The anchovy bread crumbs are delicious scattered atop pasta (instead of cheese). This dish can be turned into a soup by pureeing the roasted cauliflower with some chicken or vegetable stock, then garnish each serving with the anchovy bread crumbs. Also, if you prefer, you can make the bread crumbs have a different flavor by substituting chopped rosemary for the anchovies or substituting fresh oregano for parsley. Or, for a cheesy version, add some finely grated Parmesan or pecorino at the last minute to the bread crumbs.


1. Preheat oven to 425 degrees. Line a rimmed baking sheet with parchment paper. Put florets on baking sheet; drizzle with 3 tablespoons olive oil and salt. Toss. Roast, stirring occasionally, until tender and well browned, about 40 minutes. Transfer to serving platter.

2. Meanwhile, in large heavy skillet over medium-high heat, warm 3 tablespoons oil. Add garlic and anchovies; cook, stirring, until anchovies completely disintegrate into the oil. Add bread crumbs and cook, stirring frequently, until they’ve absorbed all of the oil and are brown and a bit crisp, about 5 minutes. Stir in pepper and parsley; remove from heat.

3. Scatter bread crumbs evenly over cauliflower and drizzle everything with remaining 2 tablespoons olive oil. Serve immediately or at room temperature.

Turkey and Ricotta Meatballs

Yield: 8 servings, or 4 servings with lots of leftovers, about 30 meatballs


Two 28-ounce cans whole peeled tomatoes

7 tablespoons extra-virgin olive oil, divided use

7 garlic cloves, 4 thinly sliced, 3 minced

Kosher salt

1 cup fresh basil leaves, finely chopped

1 cup fresh Italian parsley leaves, finely chopped

1 1/2 cups fresh whole-milk ricotta cheese

1/2 cup finely grated Parmesan cheese

2 pounds ground turkey (preferably dark meat), room temperature


1. Pour contents of the tomato cans into a large bowl (set the cans aside) and crush the tomatoes with your hands (this is messy but fun job, and a good one for children). Rinse one of the cans with about 1/4 cup water, pour into second can and swish it around to get all the excess tomato out of the cans, and then pour the water into the tomato bowl.

2. In large saucepan or pot over medium-high heat, warm 3 tablespoons olive oil, add the sliced garlic and cook, stirring, until it begins to sizzle, about 1 minute. Add tomatoes and a very large pinch of salt; bring to boil. Lower heat and let sauce simmer, stirring every so often, until it is slightly reduced and has lost any tin-can taste, about 30 minutes.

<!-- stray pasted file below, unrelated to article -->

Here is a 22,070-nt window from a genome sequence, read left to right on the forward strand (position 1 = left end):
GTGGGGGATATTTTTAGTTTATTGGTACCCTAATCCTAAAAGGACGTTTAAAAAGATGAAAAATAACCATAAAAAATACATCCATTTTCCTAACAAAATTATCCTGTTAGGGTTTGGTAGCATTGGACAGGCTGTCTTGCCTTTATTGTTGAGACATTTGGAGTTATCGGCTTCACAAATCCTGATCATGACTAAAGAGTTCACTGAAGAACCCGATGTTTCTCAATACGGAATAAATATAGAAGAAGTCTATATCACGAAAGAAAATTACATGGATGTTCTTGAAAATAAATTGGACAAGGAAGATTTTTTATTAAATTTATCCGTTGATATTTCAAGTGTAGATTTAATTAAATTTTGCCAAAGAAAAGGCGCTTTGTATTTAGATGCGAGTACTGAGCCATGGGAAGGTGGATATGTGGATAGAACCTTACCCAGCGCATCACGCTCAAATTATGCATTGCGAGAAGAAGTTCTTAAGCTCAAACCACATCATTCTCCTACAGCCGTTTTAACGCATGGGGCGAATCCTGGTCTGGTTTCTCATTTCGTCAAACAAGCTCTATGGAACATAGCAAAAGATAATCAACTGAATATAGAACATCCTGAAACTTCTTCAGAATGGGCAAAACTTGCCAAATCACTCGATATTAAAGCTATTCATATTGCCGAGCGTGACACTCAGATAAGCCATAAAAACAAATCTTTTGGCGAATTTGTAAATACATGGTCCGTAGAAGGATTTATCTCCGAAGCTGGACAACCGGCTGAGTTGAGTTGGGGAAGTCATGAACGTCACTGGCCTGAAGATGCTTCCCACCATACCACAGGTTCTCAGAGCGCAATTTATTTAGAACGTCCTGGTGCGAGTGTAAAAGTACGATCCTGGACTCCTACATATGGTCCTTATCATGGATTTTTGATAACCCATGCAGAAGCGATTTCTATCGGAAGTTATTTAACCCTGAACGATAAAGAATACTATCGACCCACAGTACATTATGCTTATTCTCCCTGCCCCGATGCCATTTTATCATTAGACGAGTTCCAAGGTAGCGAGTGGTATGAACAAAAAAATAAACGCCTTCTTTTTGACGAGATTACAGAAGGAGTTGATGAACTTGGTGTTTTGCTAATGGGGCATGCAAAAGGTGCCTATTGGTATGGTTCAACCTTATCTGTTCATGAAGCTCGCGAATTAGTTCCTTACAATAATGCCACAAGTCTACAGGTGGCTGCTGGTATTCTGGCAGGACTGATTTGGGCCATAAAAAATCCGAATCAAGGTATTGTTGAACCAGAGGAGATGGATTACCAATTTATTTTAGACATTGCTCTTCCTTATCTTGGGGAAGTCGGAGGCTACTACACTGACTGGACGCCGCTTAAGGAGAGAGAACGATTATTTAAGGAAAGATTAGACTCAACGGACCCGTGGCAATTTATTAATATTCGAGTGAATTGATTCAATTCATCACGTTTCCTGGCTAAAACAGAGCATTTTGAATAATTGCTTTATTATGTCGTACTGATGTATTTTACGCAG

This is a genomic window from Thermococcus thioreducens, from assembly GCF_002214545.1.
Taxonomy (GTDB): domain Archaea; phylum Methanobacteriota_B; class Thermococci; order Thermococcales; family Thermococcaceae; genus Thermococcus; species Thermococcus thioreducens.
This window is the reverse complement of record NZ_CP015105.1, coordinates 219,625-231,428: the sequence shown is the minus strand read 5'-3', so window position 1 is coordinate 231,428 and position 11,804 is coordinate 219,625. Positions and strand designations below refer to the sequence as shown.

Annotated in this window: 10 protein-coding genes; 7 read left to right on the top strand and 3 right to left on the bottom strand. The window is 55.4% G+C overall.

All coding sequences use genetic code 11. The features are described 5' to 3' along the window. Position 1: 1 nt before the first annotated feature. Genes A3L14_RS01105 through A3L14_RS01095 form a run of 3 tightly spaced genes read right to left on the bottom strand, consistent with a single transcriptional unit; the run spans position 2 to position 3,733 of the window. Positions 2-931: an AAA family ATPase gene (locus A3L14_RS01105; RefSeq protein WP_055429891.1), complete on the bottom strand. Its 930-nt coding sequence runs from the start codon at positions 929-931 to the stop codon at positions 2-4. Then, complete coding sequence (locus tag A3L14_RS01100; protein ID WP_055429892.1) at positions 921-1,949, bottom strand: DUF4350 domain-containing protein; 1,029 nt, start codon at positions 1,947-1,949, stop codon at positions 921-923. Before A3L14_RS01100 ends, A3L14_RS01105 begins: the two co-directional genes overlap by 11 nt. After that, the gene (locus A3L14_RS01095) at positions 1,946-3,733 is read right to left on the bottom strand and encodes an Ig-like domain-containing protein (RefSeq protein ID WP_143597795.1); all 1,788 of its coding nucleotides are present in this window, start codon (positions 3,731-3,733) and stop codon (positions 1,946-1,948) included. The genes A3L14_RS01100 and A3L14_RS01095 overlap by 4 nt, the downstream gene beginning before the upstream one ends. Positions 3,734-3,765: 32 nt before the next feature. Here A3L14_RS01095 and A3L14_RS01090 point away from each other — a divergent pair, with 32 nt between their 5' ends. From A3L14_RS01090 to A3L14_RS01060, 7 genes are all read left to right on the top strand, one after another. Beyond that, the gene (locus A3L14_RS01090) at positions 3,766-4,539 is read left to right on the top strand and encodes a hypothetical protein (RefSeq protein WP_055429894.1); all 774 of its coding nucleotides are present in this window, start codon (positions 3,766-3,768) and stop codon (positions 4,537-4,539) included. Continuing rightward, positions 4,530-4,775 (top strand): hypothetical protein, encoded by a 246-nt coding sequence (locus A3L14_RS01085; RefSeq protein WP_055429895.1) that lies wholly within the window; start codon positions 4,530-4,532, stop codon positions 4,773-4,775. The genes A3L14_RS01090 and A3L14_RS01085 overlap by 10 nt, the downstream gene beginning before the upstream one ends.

3. Meanwhile, preheat oven to 425 degrees. Line a rimmed baking sheet with aluminum foil. Drizzle 2 tablespoons olive oil on baking sheet and use your hands to rub it over entire surface. Set aside.

4. In large bowl, combine minced garlic, basil, parsley, ricotta, Parmesan, turkey and 1 tablespoon salt. Blend everything together gently but authoritatively with your hands (they’re the best tool for the job), until well mixed. Then, use your hands to form the mixture into golf ball-sized meatballs; the mixture will be sticky, so wet your hands with a bit of water to help prevent meat from sticking to them. Transfer meatballs to prepared sheet as you form them (it’s okay if they are touching a little). Drizzle meatballs with remaining 2 tablespoons olive oil and roast until they are browned and firm to the touch, about 25 minutes. Use tongs or slotted spoon to transfer meatballs to simmering sauce (discard whatever juice and fat that is left on baking sheet). Cook meatballs for 10 minutes in the sauce (they can be left in the gently simmering sauce for up to 1 hour) and serve.

Julia’s Caesar

Yield: 4 servings


1 small garlic clove, minced

4 olive oil-packed anchovy fillets, drained

1 tablespoon fresh lemon juice

1 tablespoon red-wine vinegar

1/4 cup extra-virgin olive oil

2 tablespoons mayonnaise

1/4 cup finely grated Parmesan cheese

Kosher salt

Freshly ground black pepper

3 hearts of romaine lettuce, trimmed, washed, dried and cut into bite-sized pieces

A handful of cherry tomatoes, halved

Cook’s notes

For a vegetarian version, use 1 tablespoon drained capers in place of anchovies. For a vegan version, use 1 tablespoon capers in place of anchovies and Vegenaise instead of regular mayonnaise and leave out the Parmesan.


1. In a blender or food processor, puree garlic, anchovies, lemon juice, vinegar, olive oil and mayonnaise until smooth. Add Parmesan and give a few pulses just to incorporate the cheese. Season to taste with salt and pepper. (Alternatively, finely chop anchovies, put them in a bowl with the rest of the ingredients and whisk everything together.)

2. Put lettuce in large bowl and drizzle nearly all of the dressing over it. Use your hands to mix everything together, making sure each and every piece of lettuce is coated. Divide between 4 plates. Divide tomatoes evenly among the salads and drizzle the last bit of dressing over the salads. Serve immediately.